Undoubtedly, London’s enduring appeal is deeply rooted in its rich history, stretching back to its origins as Londinium in Roman Britain. Situated strategically along the River Thames, the city quickly became a bustling centre of communication and trade, laying the groundwork for centuries of prosperity and influence. The industrial revolution further propelled London into the global spotlight, transforming it into a modern metropolis and a beacon of opportunity for innovators and entrepreneurs. 


When it comes to the economy, London doesn’t just stand tall, it towers above the rest of the UK. When the 2007 financial crisis hit, London rebounded quicker than anywhere else. Why? It’s all down to the economic diversity: from big banks and financial wizards to retail royalty like Harrods and Selfridges.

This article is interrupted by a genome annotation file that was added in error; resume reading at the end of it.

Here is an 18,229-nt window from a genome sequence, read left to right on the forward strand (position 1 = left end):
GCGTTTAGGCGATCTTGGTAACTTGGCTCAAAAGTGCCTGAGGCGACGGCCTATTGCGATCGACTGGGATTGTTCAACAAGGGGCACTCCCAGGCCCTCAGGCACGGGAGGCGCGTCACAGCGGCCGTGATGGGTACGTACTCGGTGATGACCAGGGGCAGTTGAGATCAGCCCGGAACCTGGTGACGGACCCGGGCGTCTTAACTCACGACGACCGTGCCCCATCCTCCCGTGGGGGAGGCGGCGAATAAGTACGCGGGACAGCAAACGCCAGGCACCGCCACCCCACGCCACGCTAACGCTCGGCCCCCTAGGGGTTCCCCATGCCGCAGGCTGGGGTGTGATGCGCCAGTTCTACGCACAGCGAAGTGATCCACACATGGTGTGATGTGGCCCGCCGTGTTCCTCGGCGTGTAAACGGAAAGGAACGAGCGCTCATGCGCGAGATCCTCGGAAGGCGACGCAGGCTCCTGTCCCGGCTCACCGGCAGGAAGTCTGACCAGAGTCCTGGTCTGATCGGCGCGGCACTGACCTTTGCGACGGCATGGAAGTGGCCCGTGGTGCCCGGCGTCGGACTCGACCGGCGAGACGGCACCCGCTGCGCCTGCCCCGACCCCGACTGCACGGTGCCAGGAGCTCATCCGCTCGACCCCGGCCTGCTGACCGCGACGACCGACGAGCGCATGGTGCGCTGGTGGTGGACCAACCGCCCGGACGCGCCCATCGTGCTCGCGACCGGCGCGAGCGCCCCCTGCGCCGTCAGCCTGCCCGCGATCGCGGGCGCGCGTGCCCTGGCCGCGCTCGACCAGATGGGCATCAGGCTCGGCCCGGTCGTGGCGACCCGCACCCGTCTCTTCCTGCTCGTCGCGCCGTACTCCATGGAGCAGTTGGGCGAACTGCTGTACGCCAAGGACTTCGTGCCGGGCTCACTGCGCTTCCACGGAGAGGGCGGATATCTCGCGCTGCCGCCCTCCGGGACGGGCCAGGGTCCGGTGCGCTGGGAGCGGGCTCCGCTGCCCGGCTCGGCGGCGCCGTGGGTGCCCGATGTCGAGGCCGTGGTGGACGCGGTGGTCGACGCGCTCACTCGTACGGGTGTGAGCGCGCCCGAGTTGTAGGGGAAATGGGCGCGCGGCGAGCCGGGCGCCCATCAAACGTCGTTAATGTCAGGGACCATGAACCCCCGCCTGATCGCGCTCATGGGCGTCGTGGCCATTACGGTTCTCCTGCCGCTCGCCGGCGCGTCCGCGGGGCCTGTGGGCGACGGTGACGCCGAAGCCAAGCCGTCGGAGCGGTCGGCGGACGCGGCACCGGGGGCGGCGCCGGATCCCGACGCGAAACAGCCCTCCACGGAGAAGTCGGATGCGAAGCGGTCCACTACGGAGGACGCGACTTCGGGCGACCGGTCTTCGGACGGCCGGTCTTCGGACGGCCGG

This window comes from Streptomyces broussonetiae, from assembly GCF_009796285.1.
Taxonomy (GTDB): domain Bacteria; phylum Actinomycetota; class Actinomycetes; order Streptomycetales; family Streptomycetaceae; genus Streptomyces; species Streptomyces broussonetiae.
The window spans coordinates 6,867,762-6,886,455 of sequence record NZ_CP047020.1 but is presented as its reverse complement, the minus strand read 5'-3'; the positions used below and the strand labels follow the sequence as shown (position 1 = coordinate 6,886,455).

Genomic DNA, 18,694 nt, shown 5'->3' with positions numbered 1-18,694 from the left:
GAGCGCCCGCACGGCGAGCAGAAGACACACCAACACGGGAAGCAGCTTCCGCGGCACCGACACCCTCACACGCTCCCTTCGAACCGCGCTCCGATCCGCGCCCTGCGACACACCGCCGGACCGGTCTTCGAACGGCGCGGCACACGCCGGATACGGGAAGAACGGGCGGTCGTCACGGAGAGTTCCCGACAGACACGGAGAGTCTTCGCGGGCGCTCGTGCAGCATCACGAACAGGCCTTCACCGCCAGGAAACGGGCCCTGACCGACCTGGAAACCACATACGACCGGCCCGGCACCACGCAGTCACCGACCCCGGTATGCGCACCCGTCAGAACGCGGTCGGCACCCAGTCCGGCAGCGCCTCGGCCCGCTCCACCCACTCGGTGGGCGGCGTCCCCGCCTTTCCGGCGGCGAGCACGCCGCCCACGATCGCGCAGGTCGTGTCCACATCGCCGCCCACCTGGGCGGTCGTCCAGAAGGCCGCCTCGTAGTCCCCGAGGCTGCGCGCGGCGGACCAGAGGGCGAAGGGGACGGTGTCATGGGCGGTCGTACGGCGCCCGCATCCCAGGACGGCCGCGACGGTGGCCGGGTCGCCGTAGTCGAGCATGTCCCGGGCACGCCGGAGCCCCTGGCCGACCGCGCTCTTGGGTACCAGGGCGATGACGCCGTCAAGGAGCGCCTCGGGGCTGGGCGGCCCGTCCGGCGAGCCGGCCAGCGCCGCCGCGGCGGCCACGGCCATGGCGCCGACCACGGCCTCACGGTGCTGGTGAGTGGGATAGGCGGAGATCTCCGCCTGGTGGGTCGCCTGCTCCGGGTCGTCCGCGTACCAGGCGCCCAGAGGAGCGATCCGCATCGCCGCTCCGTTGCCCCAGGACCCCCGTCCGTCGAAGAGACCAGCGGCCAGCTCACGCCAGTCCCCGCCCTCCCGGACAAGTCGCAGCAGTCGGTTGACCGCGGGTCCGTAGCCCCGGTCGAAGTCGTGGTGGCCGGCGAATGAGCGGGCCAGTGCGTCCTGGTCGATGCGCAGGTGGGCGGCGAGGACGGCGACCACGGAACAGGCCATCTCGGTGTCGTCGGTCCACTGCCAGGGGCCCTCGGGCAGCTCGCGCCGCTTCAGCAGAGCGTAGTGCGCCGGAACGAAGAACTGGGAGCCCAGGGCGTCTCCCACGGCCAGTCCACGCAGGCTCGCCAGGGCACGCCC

And then there’s London, the bustling heart of politics and the stomping ground of the King. Did you know that a whopping 60% of overseas visitors to Britain are eager to catch a glimpse of a royal reality? More than a third consider Buckingham Palace a ‘must-see’ spot, closely followed by the Tower of London, home to the coveted Crown Jewels. The magnetism of the monarchy has gone global, with ‘royal-watching’ becoming a bonafide attraction for tourists flocking to the capital. 


But wait, there’s more! London’s population is also the most diverse of any region in the UK. Walk the streets and you’ll hear a symphony of languages, smell the aroma of international cuisines, and bear witness to a rich tapestry of traditions and customs. From the bustling streets of Brick Lane to the serene parks of Notting Hill, London is a melting pot of cultures, a place where differences are celebrated and embraced. And it’s this diversity that fuels London’s international allure.